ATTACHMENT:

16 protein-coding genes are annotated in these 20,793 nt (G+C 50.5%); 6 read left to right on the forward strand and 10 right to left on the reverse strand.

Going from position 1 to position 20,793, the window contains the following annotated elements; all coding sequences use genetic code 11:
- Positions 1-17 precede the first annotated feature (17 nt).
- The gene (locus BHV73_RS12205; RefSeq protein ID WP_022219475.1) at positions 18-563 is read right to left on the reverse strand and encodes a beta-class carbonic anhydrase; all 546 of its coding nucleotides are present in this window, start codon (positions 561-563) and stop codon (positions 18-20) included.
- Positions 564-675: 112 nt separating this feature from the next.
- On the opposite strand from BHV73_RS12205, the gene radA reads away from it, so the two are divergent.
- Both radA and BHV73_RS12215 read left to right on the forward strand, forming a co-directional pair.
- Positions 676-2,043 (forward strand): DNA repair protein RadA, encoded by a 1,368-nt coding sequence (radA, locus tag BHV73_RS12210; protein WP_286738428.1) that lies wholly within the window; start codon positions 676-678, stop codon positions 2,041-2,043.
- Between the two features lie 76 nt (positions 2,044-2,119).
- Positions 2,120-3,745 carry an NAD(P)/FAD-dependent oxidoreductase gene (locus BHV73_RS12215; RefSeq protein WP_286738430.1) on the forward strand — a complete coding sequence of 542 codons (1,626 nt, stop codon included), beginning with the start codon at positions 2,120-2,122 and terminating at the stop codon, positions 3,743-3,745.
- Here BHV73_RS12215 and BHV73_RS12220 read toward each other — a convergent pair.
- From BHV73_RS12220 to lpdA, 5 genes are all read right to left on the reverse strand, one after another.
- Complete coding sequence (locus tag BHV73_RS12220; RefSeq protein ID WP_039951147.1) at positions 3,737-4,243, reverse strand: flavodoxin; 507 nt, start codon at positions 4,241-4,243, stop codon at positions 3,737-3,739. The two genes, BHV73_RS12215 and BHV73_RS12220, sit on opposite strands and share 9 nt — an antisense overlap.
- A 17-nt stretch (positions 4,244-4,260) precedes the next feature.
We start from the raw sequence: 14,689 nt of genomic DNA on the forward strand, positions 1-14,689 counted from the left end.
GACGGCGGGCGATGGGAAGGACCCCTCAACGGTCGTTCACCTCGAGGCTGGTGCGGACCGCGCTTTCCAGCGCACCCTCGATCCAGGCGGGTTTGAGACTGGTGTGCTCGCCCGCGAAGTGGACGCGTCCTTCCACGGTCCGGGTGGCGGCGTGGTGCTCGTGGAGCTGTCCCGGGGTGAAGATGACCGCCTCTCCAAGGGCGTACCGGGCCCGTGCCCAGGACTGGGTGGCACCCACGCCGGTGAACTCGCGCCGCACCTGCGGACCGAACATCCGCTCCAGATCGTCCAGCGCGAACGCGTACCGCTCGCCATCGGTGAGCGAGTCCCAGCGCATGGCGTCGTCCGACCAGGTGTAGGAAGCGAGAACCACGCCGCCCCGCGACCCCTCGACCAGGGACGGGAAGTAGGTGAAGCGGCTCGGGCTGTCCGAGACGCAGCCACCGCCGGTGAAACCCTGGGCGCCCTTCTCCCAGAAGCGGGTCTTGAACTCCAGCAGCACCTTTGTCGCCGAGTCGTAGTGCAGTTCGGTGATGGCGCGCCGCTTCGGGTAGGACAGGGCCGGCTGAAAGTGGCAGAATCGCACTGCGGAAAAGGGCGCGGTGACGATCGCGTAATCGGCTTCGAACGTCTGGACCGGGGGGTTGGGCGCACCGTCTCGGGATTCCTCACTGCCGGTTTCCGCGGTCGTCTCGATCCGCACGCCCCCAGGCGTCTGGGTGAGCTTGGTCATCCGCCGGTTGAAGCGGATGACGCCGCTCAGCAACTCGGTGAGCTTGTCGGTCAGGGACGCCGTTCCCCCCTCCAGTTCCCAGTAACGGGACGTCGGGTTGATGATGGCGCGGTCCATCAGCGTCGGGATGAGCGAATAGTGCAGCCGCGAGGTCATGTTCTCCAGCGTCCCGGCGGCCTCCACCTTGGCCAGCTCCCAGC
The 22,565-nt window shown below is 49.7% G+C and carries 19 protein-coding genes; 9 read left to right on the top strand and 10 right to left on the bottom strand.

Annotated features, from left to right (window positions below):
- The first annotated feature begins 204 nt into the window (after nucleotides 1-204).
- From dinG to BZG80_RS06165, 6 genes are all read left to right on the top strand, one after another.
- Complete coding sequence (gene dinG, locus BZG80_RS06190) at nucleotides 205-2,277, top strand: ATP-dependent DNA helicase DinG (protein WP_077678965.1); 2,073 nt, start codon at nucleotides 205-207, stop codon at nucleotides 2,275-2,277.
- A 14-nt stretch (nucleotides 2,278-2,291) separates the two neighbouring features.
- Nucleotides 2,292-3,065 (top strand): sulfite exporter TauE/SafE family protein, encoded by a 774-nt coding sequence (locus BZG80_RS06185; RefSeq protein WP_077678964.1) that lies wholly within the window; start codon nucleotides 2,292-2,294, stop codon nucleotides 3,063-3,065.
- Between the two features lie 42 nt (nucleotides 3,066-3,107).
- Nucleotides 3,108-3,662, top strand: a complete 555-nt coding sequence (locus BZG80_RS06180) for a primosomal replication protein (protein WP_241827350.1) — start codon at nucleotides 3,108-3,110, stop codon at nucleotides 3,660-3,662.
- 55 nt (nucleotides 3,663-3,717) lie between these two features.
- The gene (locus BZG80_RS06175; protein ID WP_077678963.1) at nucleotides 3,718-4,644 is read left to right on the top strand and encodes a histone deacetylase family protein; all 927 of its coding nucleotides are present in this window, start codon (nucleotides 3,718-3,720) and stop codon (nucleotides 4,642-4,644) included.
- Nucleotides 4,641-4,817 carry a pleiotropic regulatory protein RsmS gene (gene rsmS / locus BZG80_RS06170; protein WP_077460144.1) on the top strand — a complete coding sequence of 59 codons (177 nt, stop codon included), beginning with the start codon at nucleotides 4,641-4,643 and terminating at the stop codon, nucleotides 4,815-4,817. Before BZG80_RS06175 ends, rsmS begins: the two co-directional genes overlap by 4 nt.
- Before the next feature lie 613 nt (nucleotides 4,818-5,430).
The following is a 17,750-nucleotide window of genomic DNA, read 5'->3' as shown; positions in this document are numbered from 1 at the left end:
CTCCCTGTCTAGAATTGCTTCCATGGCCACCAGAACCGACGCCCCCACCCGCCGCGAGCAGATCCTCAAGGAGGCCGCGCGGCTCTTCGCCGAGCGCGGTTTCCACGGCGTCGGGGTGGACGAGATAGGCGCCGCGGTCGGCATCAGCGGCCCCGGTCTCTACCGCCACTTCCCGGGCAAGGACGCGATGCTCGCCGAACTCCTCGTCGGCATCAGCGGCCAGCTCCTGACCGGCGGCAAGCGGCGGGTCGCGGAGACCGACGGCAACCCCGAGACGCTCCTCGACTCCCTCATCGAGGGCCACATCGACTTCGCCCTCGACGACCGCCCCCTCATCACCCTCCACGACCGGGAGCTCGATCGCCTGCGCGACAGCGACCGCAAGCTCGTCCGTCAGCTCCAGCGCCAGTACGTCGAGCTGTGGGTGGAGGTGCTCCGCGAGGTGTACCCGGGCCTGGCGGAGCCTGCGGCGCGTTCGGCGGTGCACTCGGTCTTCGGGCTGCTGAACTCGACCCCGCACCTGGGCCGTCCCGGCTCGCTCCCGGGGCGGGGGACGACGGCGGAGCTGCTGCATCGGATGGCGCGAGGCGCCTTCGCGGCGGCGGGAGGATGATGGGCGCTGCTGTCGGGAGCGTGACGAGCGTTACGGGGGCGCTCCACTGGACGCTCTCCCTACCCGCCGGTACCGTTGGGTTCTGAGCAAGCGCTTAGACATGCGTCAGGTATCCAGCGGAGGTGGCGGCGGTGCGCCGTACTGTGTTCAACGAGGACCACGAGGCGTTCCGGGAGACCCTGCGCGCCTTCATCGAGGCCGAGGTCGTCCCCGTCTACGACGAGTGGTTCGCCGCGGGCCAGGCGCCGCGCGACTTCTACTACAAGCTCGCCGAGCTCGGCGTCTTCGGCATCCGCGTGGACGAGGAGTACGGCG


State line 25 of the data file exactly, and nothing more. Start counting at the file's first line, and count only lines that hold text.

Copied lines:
- Nucleotides 3,108-3,662, top strand: a complete 555-nt coding sequence (locus BZG80_RS06180) for a primosomal replication protein (protein WP_241827350.1) — start codon at nucleotides 3,108-3,110, stop codon at nucleotides 3,660-3,662.